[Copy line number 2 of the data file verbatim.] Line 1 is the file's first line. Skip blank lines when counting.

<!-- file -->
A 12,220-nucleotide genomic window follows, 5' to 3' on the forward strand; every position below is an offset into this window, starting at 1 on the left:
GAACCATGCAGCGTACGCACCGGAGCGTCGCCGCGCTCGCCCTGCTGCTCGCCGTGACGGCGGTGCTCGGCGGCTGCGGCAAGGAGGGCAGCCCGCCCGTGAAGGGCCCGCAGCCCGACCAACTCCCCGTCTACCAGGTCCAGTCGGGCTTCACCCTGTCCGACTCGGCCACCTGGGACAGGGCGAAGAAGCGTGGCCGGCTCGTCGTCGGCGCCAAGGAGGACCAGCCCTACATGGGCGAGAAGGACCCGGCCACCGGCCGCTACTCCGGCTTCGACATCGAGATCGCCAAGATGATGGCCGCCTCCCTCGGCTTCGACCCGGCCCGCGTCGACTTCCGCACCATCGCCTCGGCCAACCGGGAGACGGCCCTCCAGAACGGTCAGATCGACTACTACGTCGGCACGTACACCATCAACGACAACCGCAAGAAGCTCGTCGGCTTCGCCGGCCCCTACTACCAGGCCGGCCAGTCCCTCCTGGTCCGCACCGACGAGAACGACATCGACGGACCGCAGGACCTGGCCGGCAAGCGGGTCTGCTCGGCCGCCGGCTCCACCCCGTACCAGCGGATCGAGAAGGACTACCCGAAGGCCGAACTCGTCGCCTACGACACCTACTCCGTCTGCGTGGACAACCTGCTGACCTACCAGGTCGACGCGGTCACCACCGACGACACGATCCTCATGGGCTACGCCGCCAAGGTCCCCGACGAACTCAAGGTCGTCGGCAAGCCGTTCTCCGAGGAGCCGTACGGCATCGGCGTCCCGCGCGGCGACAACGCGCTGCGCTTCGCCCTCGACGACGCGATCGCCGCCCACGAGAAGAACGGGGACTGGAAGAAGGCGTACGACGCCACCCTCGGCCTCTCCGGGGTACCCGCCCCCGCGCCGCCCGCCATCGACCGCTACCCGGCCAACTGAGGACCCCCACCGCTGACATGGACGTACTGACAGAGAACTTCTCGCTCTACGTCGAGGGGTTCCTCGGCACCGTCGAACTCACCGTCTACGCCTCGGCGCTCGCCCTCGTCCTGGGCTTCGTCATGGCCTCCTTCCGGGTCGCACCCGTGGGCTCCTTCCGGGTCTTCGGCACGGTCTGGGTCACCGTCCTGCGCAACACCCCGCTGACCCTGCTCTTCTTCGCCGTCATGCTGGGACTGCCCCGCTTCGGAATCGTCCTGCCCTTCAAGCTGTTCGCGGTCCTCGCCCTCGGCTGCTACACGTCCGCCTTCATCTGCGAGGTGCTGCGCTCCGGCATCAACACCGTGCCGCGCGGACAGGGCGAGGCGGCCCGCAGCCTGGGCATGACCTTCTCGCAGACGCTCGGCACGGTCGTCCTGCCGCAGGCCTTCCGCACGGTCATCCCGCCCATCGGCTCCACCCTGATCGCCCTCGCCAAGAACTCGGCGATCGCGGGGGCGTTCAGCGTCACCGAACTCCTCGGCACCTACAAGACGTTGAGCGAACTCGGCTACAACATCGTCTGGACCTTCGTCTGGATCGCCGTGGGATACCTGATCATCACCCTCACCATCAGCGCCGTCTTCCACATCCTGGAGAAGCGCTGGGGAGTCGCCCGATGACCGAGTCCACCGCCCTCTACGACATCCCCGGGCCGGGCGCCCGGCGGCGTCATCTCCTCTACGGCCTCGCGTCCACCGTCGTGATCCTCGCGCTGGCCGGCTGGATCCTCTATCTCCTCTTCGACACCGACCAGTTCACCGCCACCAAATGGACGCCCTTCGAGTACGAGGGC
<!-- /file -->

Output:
GAACCATGCAGCGTACGCACCGGAGCGTCGCCGCGCTCGCCCTGCTGCTCGCCGTGACGGCGGTGCTCGGCGGCTGCGGCAAGGAGGGCAGCCCGCCCGTGAAGGGCCCGCAGCCCGACCAACTCCCCGTCTACCAGGTCCAGTCGGGCTTCACCCTGTCCGACTCGGCCACCTGGGACAGGGCGAAGAAGCGTGGCCGGCTCGTCGTCGGCGCCAAGGAGGACCAGCCCTACATGGGCGAGAAGGACCCGGCCACCGGCCGCTACTCCGGCTTCGACATCGAGATCGCCAAGATGATGGCCGCCTCCCTCGGCTTCGACCCGGCCCGCGTCGACTTCCGCACCATCGCCTCGGCCAACCGGGAGACGGCCCTCCAGAACGGTCAGATCGACTACTACGTCGGCACGTACACCATCAACGACAACCGCAAGAAGCTCGTCGGCTTCGCCGGCCCCTACTACCAGGCCGGCCAGTCCCTCCTGGTCCGCACCGACGAGAACGACATCGACGGACCGCAGGACCTGGCCGGCAAGCGGGTCTGCTCGGCCGCCGGCTCCACCCCGTACCAGCGGATCGAGAAGGACTACCCGAAGGCCGAACTCGTCGCCTACGACACCTACTCCGTCTGCGTGGACAACCTGCTGACCTACCAGGTCGACGCGGTCACCACCGACGACACGATCCTCATGGGCTACGCCGCCAAGGTCCCCGACGAACTCAAGGTCGTCGGCAAGCCGTTCTCCGAGGAGCCGTACGGCATCGGCGTCCCGCGCGGCGACAACGCGCTGCGCTTCGCCCTCGACGACGCGATCGCCGCCCACGAGAAGAACGGGGACTGGAAGAAGGCGTACGACGCCACCCTCGGCCTCTCCGGGGTACCCGCCCCCGCGCCGCCCGCCATCGACCGCTACCCGGCCAACTGAGGACCCCCACCGCTGACATGGACGTACTGACAGAGAACTTCTCGCTCTACGTCGAGGGGTTCCTCGGCACCGTCGAACTCACCGTCTACGCCTCGGCGCTCGCCCTCGTCCTGGGCTTCGTCATGGCCTCCTTCCGGGTCGCACCCGTGGGCTCCTTCCGGGTCTTCGGCACGGTCTGGGTCACCGTCCTGCGCAACACCCCGCTGACCCTGCTCTTCTTCGCCGTCATGCTGGGACTGCCCCGCTTCGGAATCGTCCTGCCCTTCAAGCTGTTCGCGGTCCTCGCCCTCGGCTGCTACACGTCCGCCTTCATCTGCGAGGTGCTGCGCTCCGGCATCAACACCGTGCCGCGCGGACAGGGCGAGGCGGCCCGCAGCCTGGGCATGACCTTCTCGCAGACGCTCGGCACGGTCGTCCTGCCGCAGGCCTTCCGCACGGTCATCCCGCCCATCGGCTCCACCCTGATCGCCCTCGCCAAGAACTCGGCGATCGCGGGGGCGTTCAGCGTCACCGAACTCCTCGGCACCTACAAGACGTTGAGCGAACTCGGCTACAACATCGTCTGGACCTTCGTCTGGATCGCCGTGGGATACCTGATCATCACCCTCACCATCAGCGCCGTCTTCCACATCCTGGAGAAGCGCTGGGGAGTCGCCCGATGACCGAGTCCACCGCCCTCTACGACATCCCCGGGCCGGGCGCCCGGCGGCGTCATCTCCTCTACGGCCTCGCGTCCACCGTCGTGATCCTCGCGCTGGCCGGCTGGATCCTCTATCTCCTCTTCGACACCGACCAGTTCACCGCCACCAAATGGACGCCCTTCGAGTACGAGGGC